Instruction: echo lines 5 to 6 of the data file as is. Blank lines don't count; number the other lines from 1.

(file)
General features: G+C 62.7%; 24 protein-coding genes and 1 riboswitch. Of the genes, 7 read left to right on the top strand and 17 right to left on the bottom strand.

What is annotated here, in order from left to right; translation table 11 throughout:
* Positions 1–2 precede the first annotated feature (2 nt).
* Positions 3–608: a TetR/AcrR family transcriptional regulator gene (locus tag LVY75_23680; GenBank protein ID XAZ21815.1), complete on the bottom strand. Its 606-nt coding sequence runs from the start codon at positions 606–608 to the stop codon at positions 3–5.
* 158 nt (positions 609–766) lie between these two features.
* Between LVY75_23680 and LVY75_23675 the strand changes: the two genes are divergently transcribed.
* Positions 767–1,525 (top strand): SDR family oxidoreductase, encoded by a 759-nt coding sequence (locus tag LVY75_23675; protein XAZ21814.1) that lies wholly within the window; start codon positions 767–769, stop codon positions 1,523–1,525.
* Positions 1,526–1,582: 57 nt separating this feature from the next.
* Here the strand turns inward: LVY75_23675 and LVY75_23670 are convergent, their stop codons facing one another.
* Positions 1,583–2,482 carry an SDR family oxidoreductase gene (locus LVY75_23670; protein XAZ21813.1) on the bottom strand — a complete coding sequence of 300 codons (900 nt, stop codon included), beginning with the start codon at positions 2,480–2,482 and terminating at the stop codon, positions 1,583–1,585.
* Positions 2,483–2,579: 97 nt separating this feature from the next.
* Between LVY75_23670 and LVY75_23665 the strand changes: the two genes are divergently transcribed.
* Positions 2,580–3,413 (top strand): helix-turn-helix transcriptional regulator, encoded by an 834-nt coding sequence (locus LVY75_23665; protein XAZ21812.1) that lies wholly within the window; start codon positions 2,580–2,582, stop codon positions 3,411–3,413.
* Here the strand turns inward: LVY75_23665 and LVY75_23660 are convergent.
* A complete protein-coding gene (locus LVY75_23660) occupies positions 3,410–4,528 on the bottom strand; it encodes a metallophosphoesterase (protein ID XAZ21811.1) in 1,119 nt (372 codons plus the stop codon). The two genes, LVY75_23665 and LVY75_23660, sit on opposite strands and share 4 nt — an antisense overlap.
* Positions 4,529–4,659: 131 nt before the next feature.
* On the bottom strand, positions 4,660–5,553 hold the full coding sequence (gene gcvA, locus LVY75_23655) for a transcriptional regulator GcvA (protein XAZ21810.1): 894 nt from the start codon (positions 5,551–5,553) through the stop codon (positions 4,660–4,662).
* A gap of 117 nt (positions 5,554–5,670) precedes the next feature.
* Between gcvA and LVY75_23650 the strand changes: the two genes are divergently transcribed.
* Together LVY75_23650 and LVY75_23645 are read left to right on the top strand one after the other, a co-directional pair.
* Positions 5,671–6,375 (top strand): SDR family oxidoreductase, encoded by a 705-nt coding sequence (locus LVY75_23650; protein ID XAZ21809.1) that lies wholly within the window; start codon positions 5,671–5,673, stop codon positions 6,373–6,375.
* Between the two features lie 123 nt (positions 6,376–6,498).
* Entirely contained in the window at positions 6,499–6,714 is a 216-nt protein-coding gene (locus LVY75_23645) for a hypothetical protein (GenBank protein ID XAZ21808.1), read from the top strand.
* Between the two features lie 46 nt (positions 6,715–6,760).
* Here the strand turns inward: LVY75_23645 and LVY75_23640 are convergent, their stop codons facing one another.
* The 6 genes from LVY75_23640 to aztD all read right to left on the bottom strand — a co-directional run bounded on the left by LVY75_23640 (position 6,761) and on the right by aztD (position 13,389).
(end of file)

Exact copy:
* 158 nt (positions 609–766) lie between these two features.
* Between LVY75_23680 and LVY75_23675 the strand changes: the two genes are divergently transcribed.